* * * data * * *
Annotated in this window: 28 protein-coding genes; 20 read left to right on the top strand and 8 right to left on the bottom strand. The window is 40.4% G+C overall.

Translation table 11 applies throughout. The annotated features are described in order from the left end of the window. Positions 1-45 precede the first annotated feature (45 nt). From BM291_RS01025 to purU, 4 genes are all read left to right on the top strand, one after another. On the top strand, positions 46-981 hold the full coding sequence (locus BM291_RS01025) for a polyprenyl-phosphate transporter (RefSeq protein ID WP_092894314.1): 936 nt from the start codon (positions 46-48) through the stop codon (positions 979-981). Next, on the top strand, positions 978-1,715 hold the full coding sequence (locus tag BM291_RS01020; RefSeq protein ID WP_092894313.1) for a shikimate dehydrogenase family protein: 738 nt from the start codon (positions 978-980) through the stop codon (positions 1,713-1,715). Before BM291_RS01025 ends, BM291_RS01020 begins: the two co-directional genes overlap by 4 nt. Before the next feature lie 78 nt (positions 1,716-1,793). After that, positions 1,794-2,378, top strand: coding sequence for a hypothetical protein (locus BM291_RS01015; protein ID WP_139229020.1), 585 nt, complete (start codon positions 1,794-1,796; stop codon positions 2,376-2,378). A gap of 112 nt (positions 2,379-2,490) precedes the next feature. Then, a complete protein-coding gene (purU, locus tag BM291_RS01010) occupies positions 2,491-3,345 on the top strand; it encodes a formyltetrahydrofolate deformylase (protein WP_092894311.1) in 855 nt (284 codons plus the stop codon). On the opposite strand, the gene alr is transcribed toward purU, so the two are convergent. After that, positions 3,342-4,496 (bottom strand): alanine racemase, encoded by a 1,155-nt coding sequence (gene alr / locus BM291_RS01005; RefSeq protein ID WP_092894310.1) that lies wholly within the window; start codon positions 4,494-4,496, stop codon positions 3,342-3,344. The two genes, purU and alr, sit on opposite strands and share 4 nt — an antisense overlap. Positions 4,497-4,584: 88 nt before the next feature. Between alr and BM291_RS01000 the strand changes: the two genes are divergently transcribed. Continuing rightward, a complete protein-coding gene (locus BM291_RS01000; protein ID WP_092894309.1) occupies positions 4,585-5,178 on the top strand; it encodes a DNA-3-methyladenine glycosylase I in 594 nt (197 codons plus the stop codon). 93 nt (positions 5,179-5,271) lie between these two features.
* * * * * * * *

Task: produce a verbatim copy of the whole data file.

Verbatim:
Annotated in this window: 28 protein-coding genes; 20 read left to right on the top strand and 8 right to left on the bottom strand. The window is 40.4% G+C overall.

Translation table 11 applies throughout. The annotated features are described in order from the left end of the window. Positions 1-45 precede the first annotated feature (45 nt). From BM291_RS01025 to purU, 4 genes are all read left to right on the top strand, one after another. On the top strand, positions 46-981 hold the full coding sequence (locus BM291_RS01025) for a polyprenyl-phosphate transporter (RefSeq protein ID WP_092894314.1): 936 nt from the start codon (positions 46-48) through the stop codon (positions 979-981). Next, on the top strand, positions 978-1,715 hold the full coding sequence (locus tag BM291_RS01020; RefSeq protein ID WP_092894313.1) for a shikimate dehydrogenase family protein: 738 nt from the start codon (positions 978-980) through the stop codon (positions 1,713-1,715). Before BM291_RS01025 ends, BM291_RS01020 begins: the two co-directional genes overlap by 4 nt. Before the next feature lie 78 nt (positions 1,716-1,793). After that, positions 1,794-2,378, top strand: coding sequence for a hypothetical protein (locus BM291_RS01015; protein ID WP_139229020.1), 585 nt, complete (start codon positions 1,794-1,796; stop codon positions 2,376-2,378). A gap of 112 nt (positions 2,379-2,490) precedes the next feature. Then, a complete protein-coding gene (purU, locus tag BM291_RS01010) occupies positions 2,491-3,345 on the top strand; it encodes a formyltetrahydrofolate deformylase (protein WP_092894311.1) in 855 nt (284 codons plus the stop codon). On the opposite strand, the gene alr is transcribed toward purU, so the two are convergent. After that, positions 3,342-4,496 (bottom strand): alanine racemase, encoded by a 1,155-nt coding sequence (gene alr / locus BM291_RS01005; RefSeq protein ID WP_092894310.1) that lies wholly within the window; start codon positions 4,494-4,496, stop codon positions 3,342-3,344. The two genes, purU and alr, sit on opposite strands and share 4 nt — an antisense overlap. Positions 4,497-4,584: 88 nt before the next feature. Between alr and BM291_RS01000 the strand changes: the two genes are divergently transcribed. Continuing rightward, a complete protein-coding gene (locus BM291_RS01000; protein ID WP_092894309.1) occupies positions 4,585-5,178 on the top strand; it encodes a DNA-3-methyladenine glycosylase I in 594 nt (197 codons plus the stop codon). 93 nt (positions 5,179-5,271) lie between these two features.